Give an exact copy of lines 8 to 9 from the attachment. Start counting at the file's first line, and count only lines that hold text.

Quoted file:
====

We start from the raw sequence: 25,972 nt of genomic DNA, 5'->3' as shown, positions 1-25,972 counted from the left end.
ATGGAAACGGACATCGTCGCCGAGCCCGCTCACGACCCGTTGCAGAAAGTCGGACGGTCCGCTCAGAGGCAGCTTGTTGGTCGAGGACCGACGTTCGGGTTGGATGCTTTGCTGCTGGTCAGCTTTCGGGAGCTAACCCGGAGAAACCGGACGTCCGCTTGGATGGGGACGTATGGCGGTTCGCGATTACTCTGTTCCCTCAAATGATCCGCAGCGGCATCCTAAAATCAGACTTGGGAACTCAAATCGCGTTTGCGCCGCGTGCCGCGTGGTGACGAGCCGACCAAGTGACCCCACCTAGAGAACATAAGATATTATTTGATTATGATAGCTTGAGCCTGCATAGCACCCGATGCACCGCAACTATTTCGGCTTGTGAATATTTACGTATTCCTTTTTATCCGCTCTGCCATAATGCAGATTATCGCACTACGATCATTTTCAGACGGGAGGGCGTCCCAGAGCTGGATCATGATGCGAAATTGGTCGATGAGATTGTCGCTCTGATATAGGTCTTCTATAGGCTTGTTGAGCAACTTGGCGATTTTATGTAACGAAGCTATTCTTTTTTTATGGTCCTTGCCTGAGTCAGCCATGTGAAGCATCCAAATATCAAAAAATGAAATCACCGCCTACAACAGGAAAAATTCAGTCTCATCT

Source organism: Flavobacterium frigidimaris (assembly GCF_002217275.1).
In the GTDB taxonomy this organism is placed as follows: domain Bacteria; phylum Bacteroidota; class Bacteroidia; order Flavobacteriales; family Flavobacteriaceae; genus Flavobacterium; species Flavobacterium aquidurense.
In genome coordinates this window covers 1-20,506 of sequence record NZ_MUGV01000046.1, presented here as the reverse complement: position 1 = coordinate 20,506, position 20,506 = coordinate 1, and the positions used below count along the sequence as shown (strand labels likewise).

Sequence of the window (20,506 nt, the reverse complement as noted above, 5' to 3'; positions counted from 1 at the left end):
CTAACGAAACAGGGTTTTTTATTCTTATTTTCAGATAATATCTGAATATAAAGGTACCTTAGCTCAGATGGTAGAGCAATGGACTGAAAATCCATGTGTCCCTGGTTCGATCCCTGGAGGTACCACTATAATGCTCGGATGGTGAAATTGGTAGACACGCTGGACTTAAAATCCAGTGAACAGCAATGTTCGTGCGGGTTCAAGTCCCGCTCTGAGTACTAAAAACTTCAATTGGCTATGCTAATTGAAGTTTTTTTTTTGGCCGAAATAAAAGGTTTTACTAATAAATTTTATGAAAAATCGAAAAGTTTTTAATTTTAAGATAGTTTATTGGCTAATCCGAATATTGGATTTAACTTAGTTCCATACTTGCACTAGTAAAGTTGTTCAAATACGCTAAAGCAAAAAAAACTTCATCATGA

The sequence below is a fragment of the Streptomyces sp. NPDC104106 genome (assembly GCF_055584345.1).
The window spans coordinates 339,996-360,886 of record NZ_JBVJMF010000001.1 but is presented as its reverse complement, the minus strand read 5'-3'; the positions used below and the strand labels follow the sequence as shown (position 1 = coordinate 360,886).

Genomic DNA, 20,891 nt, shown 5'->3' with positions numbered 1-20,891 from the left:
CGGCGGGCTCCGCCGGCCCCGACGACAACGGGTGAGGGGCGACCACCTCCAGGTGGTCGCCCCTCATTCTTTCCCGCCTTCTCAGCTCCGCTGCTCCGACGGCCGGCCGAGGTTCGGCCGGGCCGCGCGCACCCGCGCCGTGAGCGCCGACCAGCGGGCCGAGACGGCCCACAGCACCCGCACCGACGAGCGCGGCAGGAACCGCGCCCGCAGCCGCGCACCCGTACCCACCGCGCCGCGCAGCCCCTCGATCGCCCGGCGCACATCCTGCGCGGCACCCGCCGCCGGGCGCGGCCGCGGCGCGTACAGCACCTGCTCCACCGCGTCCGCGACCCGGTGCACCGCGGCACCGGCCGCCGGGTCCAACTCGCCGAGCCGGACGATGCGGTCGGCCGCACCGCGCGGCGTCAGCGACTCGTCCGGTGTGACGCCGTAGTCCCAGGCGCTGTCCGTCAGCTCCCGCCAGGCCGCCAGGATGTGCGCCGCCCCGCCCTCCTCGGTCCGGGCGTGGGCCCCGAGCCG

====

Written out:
The sequence below is a fragment of the Streptomyces sp. NPDC104106 genome (assembly GCF_055584345.1).
The window spans coordinates 339,996-360,886 of record NZ_JBVJMF010000001.1 but is presented as its reverse complement, the minus strand read 5'-3'; the positions used below and the strand labels follow the sequence as shown (position 1 = coordinate 360,886).